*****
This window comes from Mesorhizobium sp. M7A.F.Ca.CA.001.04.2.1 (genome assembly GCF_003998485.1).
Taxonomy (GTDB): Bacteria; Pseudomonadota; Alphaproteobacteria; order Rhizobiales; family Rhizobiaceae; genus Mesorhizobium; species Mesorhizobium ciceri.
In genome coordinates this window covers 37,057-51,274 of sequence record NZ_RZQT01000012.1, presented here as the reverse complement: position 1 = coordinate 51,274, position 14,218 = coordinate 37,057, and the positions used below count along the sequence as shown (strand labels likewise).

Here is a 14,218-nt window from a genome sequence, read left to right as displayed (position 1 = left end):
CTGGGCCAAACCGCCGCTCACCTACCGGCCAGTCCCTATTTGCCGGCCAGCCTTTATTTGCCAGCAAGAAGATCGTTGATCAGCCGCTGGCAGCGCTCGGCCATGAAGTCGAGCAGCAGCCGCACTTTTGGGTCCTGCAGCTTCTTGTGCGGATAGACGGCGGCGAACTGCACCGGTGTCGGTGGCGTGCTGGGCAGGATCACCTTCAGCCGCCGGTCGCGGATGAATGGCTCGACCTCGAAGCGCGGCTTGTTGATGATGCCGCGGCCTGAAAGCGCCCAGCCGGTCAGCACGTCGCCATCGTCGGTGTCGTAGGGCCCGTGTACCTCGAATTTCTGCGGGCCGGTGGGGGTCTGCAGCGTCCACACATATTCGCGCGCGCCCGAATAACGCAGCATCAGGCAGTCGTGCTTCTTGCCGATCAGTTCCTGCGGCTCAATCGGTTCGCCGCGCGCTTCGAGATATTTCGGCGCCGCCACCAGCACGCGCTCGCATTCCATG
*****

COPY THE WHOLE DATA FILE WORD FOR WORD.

This window comes from Mesorhizobium sp. M7A.F.Ca.CA.001.04.2.1 (genome assembly GCF_003998485.1).
Taxonomy (GTDB): Bacteria; Pseudomonadota; Alphaproteobacteria; order Rhizobiales; family Rhizobiaceae; genus Mesorhizobium; species Mesorhizobium ciceri.
In genome coordinates this window covers 37,057-51,274 of sequence record NZ_RZQT01000012.1, presented here as the reverse complement: position 1 = coordinate 51,274, position 14,218 = coordinate 37,057, and the positions used below count along the sequence as shown (strand labels likewise).

Here is a 14,218-nt window from a genome sequence, read left to right as displayed (position 1 = left end):
CTGGGCCAAACCGCCGCTCACCTACCGGCCAGTCCCTATTTGCCGGCCAGCCTTTATTTGCCAGCAAGAAGATCGTTGATCAGCCGCTGGCAGCGCTCGGCCATGAAGTCGAGCAGCAGCCGCACTTTTGGGTCCTGCAGCTTCTTGTGCGGATAGACGGCGGCGAACTGCACCGGTGTCGGTGGCGTGCTGGGCAGGATCACCTTCAGCCGCCGGTCGCGGATGAATGGCTCGACCTCGAAGCGCGGCTTGTTGATGATGCCGCGGCCTGAAAGCGCCCAGCCGGTCAGCACGTCGCCATCGTCGGTGTCGTAGGGCCCGTGTACCTCGAATTTCTGCGGGCCGGTGGGGGTCTGCAGCGTCCACACATATTCGCGCGCGCCCGAATAACGCAGCATCAGGCAGTCGTGCTTCTTGCCGATCAGTTCCTGCGGCTCAATCGGTTCGCCGCGCGCTTCGAGATATTTCGGCGCCGCCACCAGCACGCGCTCGCATTCCATG